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A CurtainUp Review
Farm Boy

The old green Fordson tractor tucked away at the back of my Grandpa’s barn. When I was very little, I used to come in here, pull off the cornsacks, climb up and drive it all over the farm. I’d be gone all morning sometimes, plowing or tilling or mowing. It didn’t matter to me that the engine didn’t work, that one of the iron wheels was missing, that I couldn’t even move the steering wheel. Up here on my tractor, I’m a farmer, like my Grandpa...—Grandson.
Farm Boy
John Walters
(Photo by Carol Rosegg)
While Stephen Spielberg prepares to release a major film version of the Tony and Olivier Award winning World War I epic, War Horse, , the remarkable stage production is still a Broadway spellbinder. A few blocks away at 59E59 Theaters, the saga continues with Farm Boy, a far more low-keyed sequel in the Brits Off-Broadway Festival. This gentle two-hander, just over an hour in length, was cleverly adapted for the stage by director Daniel Buckroyd from Michael Morpurgo’s 1997 novel. It's paced smoothly and builds gradually to strike its own emotional chords.

Farm Boy takes place over the half-century after the Great War. It is set on a spare space with a 1920’s Fordson tractor sitting center stage. Farm life in the English countryside has changed. The key role of a farm horse was now as a tractor, a machine that has always fascinated this farm boy just as the horse, Joey, fascinated his great-grandfather, Albert.

Richard Pryal plays the grandson, a city lad, now an engineer, who loves the farm and enjoys an extraordinary relationship with his grandfather (John Walters). The elderly man loves his land with the swallows swooping down, and he loves to watch his television mysteries, particularly, Murder, She Wrote. The young man lovingly calls him a “grumpy old goat,” but has great fun sharing the old stories, told and retold over the years — stories about life on the farm, the family, and grandpa’s own father, Albert.

The tight relationship between grandson and grandfather is established through their shared stories about the war. The boy, who already knows the story well, and grandpa race around and climb over the tractor, replaying the war action, the sale of Joey to the infantry, and the rescue by Alber, his owner.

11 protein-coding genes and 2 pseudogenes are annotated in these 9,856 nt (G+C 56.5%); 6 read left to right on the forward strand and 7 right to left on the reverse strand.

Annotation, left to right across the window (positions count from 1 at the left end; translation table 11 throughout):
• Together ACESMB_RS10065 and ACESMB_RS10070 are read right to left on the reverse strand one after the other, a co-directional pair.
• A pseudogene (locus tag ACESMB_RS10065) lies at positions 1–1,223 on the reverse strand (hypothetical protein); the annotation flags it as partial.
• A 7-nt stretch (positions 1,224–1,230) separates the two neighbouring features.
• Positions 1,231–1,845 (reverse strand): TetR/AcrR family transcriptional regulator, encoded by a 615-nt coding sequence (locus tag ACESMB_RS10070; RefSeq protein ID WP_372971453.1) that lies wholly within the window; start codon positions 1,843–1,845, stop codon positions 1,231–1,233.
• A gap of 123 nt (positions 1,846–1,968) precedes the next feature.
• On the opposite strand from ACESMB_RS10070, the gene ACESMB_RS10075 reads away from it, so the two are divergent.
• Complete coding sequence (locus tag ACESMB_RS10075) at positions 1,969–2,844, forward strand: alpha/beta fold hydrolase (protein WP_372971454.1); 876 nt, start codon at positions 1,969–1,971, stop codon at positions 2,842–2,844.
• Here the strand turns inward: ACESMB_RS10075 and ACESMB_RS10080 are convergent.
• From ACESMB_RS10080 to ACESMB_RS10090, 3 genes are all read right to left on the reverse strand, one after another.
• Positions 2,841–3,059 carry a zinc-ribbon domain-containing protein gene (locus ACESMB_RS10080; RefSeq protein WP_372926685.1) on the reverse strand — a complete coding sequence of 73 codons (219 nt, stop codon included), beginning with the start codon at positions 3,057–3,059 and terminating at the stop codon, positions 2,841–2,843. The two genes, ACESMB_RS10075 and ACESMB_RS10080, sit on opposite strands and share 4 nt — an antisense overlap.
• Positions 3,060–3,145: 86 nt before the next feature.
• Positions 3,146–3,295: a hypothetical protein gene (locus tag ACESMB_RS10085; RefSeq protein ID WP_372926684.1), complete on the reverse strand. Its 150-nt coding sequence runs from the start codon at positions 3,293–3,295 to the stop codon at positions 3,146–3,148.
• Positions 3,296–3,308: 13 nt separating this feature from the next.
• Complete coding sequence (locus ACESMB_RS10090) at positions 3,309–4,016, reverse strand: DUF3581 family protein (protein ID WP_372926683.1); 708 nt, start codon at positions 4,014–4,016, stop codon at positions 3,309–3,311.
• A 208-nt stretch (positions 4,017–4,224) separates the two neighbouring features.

After the war, Joey and Albert returned to the farm. Albert married, had a son (grandpa), and worked the farm with the plow horses, Joey and Zoe. His health, however, had suffered in the war. A major anecdote reveals the reason for the tractor on stage. Albert got into an argument with a wealthy neighbor, Harvey Medlicott, over the usefulness of plowing the fields with Albert’s horses, versus the neighbor’s new tractor. Albert proudly stood by his horses. A competition between tractor and horses plowing furrows was set up on a frigid November day, with the winner getting Harvey’s tractor or Albert giving up 100 bales of hay. Admittedly, the end result is predictable but the tale is told with such narrative skill that several people in the audience broke into applause when the winner was announced.

In the play’s most touching moment Grandpa revealsy that he cannot read or write. His late wife had read to him every night and she took care of any writing necessities, and after she died the old man would have bouts of depression. He asks his grandson to teach him to read and write. The boy had planned to leave for Australia and college at the end of the year, but he reluctantly agrees to teach his grandfather over the summer since the old man insists he can learn. When it’s time for the boy to leave, grandpa gives him a few sheets of paper to read on the train. He has painstakingly written the tractor race story. This experience seals the bond between the two that will last even during their separation.

Richard Pryal compellingly portrays the engaging young man’s draw toward his grandfather and the farm life. He plays the grandson with an enthusiastic willingness to absorb the traditions. John Walters brings a crusty steadiness to grandpa that is enlivened as he shares memories with the boy. He persuasively shows the weakened Albert struggling to win the plowing race and he has a poignant moment as he pleads for his grandson to teach him to read and write, showing great pride he when he has learned.

As a visual focal point on stage, the life-sized tractor created by Tim Brierley and Susan Winter, is a constant reminder that change is inevitable but sharing family stories can forge an unbreakable connection between generations. With a few smoke effects, designer Mark Dymock’s effective flashes of battle lights, and Matt Marks’ original soundtrack, Farm Boy succeeds with well-crafted honesty, humor and its own emotional power.
Farm Boy
Book by Michael Morpurgo
Directed and adapted by Daniel Buckroyd
Cast: John Walters and Richard Pryal
Lighting Design: Mark Dymock
Original music: Matt Marks
Stage and Production Manager: Mandy Ivory-Castile
AEA Stage Manager: Amy Kaskeski
Tractor Construction: Tim Brierley
Tractor Painting: Susan Winters
Running Time: 70 minutes, no intermission
59E59 Theaters, 59th St. between Madison and Park Ave.
Tickets: $35 ($24.50 for 59E59 Members). (212) 279-4200 or
Performances: Tues.– 7:15 PM; Fri. at 8:15 PM; Sat. at 2:15 PM & 8:15 PM; Sun. at 3:15 PM & 7:15 PM. Holiday schedule from Dec. 20–Jan.1: Tue, Wed & Thu 7:15, Fri 8:15, Sat 2:15 & 7:15, Sun 3:15. There is an additional performance on Thur., Dec. 29 at 2:15
From 12/7/11; opening 12/13/11; closing 1/1/12
Review by Elizabeth Ahlfors based on performance 12/8/11
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